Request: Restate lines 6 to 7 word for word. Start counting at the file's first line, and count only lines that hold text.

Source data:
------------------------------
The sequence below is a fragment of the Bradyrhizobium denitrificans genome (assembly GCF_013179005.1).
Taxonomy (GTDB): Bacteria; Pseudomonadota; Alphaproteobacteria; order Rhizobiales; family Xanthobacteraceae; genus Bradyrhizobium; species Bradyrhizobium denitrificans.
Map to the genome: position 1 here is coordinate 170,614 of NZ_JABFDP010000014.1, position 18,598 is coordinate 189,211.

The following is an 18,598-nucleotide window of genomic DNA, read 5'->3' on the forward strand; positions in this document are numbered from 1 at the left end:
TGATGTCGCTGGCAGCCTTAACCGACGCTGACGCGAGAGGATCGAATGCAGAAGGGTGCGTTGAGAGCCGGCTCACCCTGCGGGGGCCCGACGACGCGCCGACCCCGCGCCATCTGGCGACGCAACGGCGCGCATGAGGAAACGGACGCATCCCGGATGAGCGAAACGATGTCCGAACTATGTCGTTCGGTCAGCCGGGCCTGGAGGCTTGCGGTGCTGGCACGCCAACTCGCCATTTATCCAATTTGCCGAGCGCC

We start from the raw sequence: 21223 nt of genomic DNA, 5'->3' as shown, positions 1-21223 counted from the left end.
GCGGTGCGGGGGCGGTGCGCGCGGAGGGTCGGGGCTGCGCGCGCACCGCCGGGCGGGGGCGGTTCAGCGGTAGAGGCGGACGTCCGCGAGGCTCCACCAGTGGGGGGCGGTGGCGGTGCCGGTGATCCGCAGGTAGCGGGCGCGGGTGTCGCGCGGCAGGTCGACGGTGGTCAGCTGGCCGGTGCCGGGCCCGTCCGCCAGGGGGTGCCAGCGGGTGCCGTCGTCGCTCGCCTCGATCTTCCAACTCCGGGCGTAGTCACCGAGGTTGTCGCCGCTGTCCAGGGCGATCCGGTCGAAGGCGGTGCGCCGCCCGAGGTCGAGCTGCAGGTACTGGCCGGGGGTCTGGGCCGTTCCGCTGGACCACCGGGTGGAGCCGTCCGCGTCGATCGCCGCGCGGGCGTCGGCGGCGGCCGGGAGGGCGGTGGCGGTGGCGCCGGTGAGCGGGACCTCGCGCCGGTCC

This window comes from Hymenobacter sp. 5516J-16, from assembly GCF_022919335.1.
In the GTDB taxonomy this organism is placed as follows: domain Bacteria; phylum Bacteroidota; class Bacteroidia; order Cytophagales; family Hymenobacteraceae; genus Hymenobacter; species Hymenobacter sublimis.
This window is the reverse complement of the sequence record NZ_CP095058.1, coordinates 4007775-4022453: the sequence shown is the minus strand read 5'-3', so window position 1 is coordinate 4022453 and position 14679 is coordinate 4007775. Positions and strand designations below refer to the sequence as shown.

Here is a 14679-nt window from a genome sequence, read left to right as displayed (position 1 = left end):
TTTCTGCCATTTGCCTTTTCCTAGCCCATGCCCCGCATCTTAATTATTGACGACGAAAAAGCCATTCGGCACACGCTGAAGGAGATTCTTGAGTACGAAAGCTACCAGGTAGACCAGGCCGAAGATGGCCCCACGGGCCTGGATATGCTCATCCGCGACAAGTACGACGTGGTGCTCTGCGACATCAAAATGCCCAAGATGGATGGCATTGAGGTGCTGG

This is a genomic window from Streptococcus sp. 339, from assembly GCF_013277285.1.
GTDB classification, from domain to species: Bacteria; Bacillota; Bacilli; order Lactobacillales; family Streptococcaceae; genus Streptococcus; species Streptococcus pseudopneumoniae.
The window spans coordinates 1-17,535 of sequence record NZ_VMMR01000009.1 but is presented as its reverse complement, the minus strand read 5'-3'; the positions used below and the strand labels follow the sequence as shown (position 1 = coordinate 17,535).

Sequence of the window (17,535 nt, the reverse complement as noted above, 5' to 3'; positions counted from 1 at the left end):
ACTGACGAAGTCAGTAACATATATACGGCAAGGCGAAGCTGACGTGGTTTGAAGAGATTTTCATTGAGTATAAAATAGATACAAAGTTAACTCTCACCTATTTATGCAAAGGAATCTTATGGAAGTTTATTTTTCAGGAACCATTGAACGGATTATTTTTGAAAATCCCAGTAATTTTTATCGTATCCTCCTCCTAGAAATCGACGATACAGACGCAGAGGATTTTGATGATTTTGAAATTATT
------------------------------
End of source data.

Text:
We start from the raw sequence: 21223 nt of genomic DNA, 5'->3' as shown, positions 1-21223 counted from the left end.
GCGGTGCGGGGGCGGTGCGCGCGGAGGGTCGGGGCTGCGCGCGCACCGCCGGGCGGGGGCGGTTCAGCGGTAGAGGCGGACGTCCGCGAGGCTCCACCAGTGGGGGGCGGTGGCGGTGCCGGTGATCCGCAGGTAGCGGGCGCGGGTGTCGCGCGGCAGGTCGACGGTGGTCAGCTGGCCGGTGCCGGGCCCGTCCGCCAGGGGGTGCCAGCGGGTGCCGTCGTCGCTCGCCTCGATCTTCCAACTCCGGGCGTAGTCACCGAGGTTGTCGCCGCTGTCCAGGGCGATCCGGTCGAAGGCGGTGCGCCGCCCGAGGTCGAGCTGCAGGTACTGGCCGGGGGTCTGGGCCGTTCCGCTGGACCACCGGGTGGAGCCGTCCGCGTCGATCGCCGCGCGGGCGTCGGCGGCGGCCGGGAGGGCGGTGGCGGTGGCGCCGGTGAGCGGGACCTCGCGCCGGTCC